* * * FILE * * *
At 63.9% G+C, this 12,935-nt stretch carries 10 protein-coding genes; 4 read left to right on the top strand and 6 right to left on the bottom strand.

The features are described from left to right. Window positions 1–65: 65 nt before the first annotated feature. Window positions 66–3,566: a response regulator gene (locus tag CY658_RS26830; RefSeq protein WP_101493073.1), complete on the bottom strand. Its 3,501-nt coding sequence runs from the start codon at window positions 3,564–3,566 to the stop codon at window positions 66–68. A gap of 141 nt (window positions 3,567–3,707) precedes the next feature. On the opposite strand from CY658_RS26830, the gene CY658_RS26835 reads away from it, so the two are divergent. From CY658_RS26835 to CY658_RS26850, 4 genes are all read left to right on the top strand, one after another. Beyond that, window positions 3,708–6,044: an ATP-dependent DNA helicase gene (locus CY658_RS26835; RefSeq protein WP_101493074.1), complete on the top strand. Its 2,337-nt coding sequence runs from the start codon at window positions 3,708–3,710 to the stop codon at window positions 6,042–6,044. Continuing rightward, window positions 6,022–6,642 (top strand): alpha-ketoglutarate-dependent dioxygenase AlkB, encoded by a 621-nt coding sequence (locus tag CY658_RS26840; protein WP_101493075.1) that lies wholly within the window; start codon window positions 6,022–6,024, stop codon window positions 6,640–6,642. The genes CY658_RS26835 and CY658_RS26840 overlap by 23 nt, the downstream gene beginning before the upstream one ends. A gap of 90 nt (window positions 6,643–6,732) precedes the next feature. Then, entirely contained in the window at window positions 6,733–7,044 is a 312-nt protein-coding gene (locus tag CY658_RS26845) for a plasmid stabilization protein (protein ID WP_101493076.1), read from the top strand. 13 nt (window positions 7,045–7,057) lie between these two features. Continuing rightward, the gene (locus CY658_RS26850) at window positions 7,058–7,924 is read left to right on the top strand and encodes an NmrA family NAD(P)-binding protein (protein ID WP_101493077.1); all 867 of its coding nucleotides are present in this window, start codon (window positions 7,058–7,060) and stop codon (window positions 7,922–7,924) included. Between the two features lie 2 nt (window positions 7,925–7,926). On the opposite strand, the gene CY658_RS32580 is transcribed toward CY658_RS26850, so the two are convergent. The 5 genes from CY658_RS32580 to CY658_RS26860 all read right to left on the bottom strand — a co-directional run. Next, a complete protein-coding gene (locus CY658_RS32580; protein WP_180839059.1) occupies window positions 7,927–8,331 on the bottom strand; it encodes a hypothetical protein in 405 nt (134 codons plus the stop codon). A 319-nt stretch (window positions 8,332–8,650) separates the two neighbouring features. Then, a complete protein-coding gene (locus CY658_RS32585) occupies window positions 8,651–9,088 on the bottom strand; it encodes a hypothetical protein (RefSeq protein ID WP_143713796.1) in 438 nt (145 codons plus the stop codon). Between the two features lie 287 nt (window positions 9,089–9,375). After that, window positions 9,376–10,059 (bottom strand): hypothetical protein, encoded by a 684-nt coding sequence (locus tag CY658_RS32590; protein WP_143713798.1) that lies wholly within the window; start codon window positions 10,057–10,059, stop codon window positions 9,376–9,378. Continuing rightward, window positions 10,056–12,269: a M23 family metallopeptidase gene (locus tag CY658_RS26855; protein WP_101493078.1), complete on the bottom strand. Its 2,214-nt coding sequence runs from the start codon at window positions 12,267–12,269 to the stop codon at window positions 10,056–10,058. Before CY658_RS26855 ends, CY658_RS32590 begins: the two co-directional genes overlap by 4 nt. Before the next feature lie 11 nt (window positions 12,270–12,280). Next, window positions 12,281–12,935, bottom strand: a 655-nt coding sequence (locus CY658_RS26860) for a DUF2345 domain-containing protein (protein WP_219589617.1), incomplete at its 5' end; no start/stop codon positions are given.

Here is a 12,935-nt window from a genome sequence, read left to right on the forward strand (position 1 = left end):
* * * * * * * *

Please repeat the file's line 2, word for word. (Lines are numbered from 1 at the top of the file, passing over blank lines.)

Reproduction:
The features are described from left to right. Window positions 1–65: 65 nt before the first annotated feature. Window positions 66–3,566: a response regulator gene (locus tag CY658_RS26830; RefSeq protein WP_101493073.1), complete on the bottom strand. Its 3,501-nt coding sequence runs from the start codon at window positions 3,564–3,566 to the stop codon at window positions 66–68. A gap of 141 nt (window positions 3,567–3,707) precedes the next feature. On the opposite strand from CY658_RS26830, the gene CY658_RS26835 reads away from it, so the two are divergent. From CY658_RS26835 to CY658_RS26850, 4 genes are all read left to right on the top strand, one after another. Beyond that, window positions 3,708–6,044: an ATP-dependent DNA helicase gene (locus CY658_RS26835; RefSeq protein WP_101493074.1), complete on the top strand. Its 2,337-nt coding sequence runs from the start codon at window positions 3,708–3,710 to the stop codon at window positions 6,042–6,044. Continuing rightward, window positions 6,022–6,642 (top strand): alpha-ketoglutarate-dependent dioxygenase AlkB, encoded by a 621-nt coding sequence (locus tag CY658_RS26840; protein WP_101493075.1) that lies wholly within the window; start codon window positions 6,022–6,024, stop codon window positions 6,640–6,642. The genes CY658_RS26835 and CY658_RS26840 overlap by 23 nt, the downstream gene beginning before the upstream one ends. A gap of 90 nt (window positions 6,643–6,732) precedes the next feature. Then, entirely contained in the window at window positions 6,733–7,044 is a 312-nt protein-coding gene (locus tag CY658_RS26845) for a plasmid stabilization protein (protein ID WP_101493076.1), read from the top strand. 13 nt (window positions 7,045–7,057) lie between these two features. Continuing rightward, the gene (locus CY658_RS26850) at window positions 7,058–7,924 is read left to right on the top strand and encodes an NmrA family NAD(P)-binding protein (protein ID WP_101493077.1); all 867 of its coding nucleotides are present in this window, start codon (window positions 7,058–7,060) and stop codon (window positions 7,922–7,924) included. Between the two features lie 2 nt (window positions 7,925–7,926). On the opposite strand, the gene CY658_RS32580 is transcribed toward CY658_RS26850, so the two are convergent. The 5 genes from CY658_RS32580 to CY658_RS26860 all read right to left on the bottom strand — a co-directional run. Next, a complete protein-coding gene (locus CY658_RS32580; protein WP_180839059.1) occupies window positions 7,927–8,331 on the bottom strand; it encodes a hypothetical protein in 405 nt (134 codons plus the stop codon). A 319-nt stretch (window positions 8,332–8,650) separates the two neighbouring features. Then, a complete protein-coding gene (locus CY658_RS32585) occupies window positions 8,651–9,088 on the bottom strand; it encodes a hypothetical protein (RefSeq protein ID WP_143713796.1) in 438 nt (145 codons plus the stop codon). Between the two features lie 287 nt (window positions 9,089–9,375). After that, window positions 9,376–10,059 (bottom strand): hypothetical protein, encoded by a 684-nt coding sequence (locus tag CY658_RS32590; protein WP_143713798.1) that lies wholly within the window; start codon window positions 10,057–10,059, stop codon window positions 9,376–9,378. Continuing rightward, window positions 10,056–12,269: a M23 family metallopeptidase gene (locus tag CY658_RS26855; protein WP_101493078.1), complete on the bottom strand. Its 2,214-nt coding sequence runs from the start codon at window positions 12,267–12,269 to the stop codon at window positions 10,056–10,058. Before CY658_RS26855 ends, CY658_RS32590 begins: the two co-directional genes overlap by 4 nt. Before the next feature lie 11 nt (window positions 12,270–12,280). Next, window positions 12,281–12,935, bottom strand: a 655-nt coding sequence (locus CY658_RS26860) for a DUF2345 domain-containing protein (protein WP_219589617.1), incomplete at its 5' end; no start/stop codon positions are given.